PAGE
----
Abstract: We investigate whether the effect of network position on innovation is causal or spurious. Although empirical evidence demonstrates that certain structural positions in alliance networks (e.g. structural holes) affect firm innovation (Phelps, Heidl, and Wadhwa, 2012), it is hard to disentangle the factors allowing a firm to put itself in a certain position from the innovation outcomes that stem from being in that position. In other words, do firms innovate more because of their network position, or do they occupy that position because of their innovation strategies and capabilities? While this might appear to be an empirical issue, it is fundamentally a theoretical one because the resolution depends on how scholars conceptualize the underlying mechanisms by which interfirm networks arise and change (Shaver, 2020).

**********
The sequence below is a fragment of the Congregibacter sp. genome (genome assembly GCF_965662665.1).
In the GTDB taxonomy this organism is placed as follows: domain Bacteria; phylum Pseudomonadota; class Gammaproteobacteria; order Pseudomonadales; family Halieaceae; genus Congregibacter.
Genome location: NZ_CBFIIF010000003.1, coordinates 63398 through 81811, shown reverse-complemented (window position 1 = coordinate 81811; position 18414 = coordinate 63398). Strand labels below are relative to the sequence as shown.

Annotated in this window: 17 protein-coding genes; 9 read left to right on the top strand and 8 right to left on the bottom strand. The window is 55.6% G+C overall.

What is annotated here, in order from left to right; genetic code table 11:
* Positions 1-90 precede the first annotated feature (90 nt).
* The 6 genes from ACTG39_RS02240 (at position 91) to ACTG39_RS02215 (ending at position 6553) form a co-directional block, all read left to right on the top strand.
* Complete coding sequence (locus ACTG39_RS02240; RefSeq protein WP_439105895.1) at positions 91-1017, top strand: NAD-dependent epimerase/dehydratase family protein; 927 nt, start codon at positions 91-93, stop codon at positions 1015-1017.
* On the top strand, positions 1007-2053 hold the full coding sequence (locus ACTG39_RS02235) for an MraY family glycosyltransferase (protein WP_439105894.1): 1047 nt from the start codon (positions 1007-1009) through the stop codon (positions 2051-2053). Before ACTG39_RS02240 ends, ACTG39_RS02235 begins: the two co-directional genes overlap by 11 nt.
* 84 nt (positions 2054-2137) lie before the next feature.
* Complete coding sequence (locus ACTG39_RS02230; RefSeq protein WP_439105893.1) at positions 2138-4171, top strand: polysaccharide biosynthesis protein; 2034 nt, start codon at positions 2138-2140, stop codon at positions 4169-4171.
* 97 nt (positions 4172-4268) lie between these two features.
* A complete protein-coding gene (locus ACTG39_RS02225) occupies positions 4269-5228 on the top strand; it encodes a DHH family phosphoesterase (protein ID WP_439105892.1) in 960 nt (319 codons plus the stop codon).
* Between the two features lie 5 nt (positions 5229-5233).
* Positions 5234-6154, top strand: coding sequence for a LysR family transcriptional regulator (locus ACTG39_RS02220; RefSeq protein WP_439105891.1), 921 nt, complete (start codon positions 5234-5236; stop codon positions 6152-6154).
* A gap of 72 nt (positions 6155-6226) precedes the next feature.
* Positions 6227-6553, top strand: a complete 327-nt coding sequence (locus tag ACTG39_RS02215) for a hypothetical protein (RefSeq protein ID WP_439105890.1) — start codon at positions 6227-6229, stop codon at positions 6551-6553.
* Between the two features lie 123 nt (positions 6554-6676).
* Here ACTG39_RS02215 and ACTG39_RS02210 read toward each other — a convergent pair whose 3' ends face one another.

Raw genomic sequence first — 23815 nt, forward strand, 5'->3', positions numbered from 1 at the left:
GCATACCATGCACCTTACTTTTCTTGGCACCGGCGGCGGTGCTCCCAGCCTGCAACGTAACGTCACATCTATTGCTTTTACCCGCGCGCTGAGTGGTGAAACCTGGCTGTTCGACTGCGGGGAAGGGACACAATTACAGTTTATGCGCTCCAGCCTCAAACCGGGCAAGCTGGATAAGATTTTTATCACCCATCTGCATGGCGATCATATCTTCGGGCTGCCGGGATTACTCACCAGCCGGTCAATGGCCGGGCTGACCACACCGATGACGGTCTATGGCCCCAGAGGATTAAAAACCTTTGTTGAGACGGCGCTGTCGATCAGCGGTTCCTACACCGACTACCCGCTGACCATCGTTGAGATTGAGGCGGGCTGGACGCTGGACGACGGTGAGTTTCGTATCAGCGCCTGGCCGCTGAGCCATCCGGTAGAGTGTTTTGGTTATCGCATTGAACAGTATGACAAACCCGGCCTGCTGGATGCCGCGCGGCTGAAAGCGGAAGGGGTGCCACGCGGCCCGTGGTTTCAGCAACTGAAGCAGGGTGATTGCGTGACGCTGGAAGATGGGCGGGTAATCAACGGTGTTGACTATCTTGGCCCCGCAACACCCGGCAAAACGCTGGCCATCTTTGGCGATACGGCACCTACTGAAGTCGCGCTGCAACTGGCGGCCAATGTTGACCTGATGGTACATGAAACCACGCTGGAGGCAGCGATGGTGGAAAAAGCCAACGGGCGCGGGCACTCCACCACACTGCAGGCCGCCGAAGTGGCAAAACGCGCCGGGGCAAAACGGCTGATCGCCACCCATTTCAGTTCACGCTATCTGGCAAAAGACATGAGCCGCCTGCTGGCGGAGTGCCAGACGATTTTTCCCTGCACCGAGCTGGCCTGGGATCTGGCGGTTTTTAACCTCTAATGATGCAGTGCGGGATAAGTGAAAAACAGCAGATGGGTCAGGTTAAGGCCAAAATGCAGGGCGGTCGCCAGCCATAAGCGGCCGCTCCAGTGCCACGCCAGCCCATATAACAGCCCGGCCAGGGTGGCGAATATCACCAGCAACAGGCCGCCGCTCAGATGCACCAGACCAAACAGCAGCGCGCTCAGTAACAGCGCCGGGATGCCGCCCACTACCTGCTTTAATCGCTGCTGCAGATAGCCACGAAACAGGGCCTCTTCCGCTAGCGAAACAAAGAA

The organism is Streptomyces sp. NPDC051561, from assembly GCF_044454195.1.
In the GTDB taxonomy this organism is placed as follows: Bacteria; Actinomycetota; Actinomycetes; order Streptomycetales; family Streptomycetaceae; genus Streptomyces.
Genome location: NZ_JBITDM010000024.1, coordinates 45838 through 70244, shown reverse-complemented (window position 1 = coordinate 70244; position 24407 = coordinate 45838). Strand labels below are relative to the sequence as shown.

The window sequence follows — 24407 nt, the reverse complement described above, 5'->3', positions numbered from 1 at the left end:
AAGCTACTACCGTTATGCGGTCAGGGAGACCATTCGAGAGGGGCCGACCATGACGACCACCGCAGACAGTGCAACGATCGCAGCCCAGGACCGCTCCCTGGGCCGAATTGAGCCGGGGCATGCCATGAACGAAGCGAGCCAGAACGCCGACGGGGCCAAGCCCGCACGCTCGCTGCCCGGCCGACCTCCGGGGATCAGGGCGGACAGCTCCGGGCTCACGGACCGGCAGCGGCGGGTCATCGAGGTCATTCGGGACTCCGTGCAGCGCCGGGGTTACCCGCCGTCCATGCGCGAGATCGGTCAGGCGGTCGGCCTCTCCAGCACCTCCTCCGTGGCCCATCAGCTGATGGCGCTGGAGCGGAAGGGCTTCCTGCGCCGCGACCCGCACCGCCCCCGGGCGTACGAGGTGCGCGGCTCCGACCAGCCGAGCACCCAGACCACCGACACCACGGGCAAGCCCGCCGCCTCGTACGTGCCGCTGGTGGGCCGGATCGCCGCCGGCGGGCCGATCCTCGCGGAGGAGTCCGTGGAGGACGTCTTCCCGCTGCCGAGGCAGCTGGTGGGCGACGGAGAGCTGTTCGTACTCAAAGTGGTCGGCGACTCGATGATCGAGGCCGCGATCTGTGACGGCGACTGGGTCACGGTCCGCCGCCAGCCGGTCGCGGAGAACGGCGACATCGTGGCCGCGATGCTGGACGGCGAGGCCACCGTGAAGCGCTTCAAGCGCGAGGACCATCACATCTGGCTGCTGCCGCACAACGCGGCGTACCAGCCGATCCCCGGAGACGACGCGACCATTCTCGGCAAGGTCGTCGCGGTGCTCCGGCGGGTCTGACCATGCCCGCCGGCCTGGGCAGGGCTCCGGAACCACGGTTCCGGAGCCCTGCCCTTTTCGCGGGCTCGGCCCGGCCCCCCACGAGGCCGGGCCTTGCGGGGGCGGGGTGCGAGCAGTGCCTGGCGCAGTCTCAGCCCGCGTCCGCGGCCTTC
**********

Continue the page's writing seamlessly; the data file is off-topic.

To help disentangle cause and effect in this line of research, we advance a theoretical concept—alliance-network externalities. We describe how this helps distinguish network changes that are intentional (i.e., ego-driven or endogenous) from network changes that are unintentional (i.e., alter-driven or exogenous to the focal firm). From this theoretical foundation, we develop a novel methodological approach to identify if empirical relationships between network position and innovation are causal. We apply this approach to re-evaluate the relationship between structural holes and firm patenting in the biotechnology industry.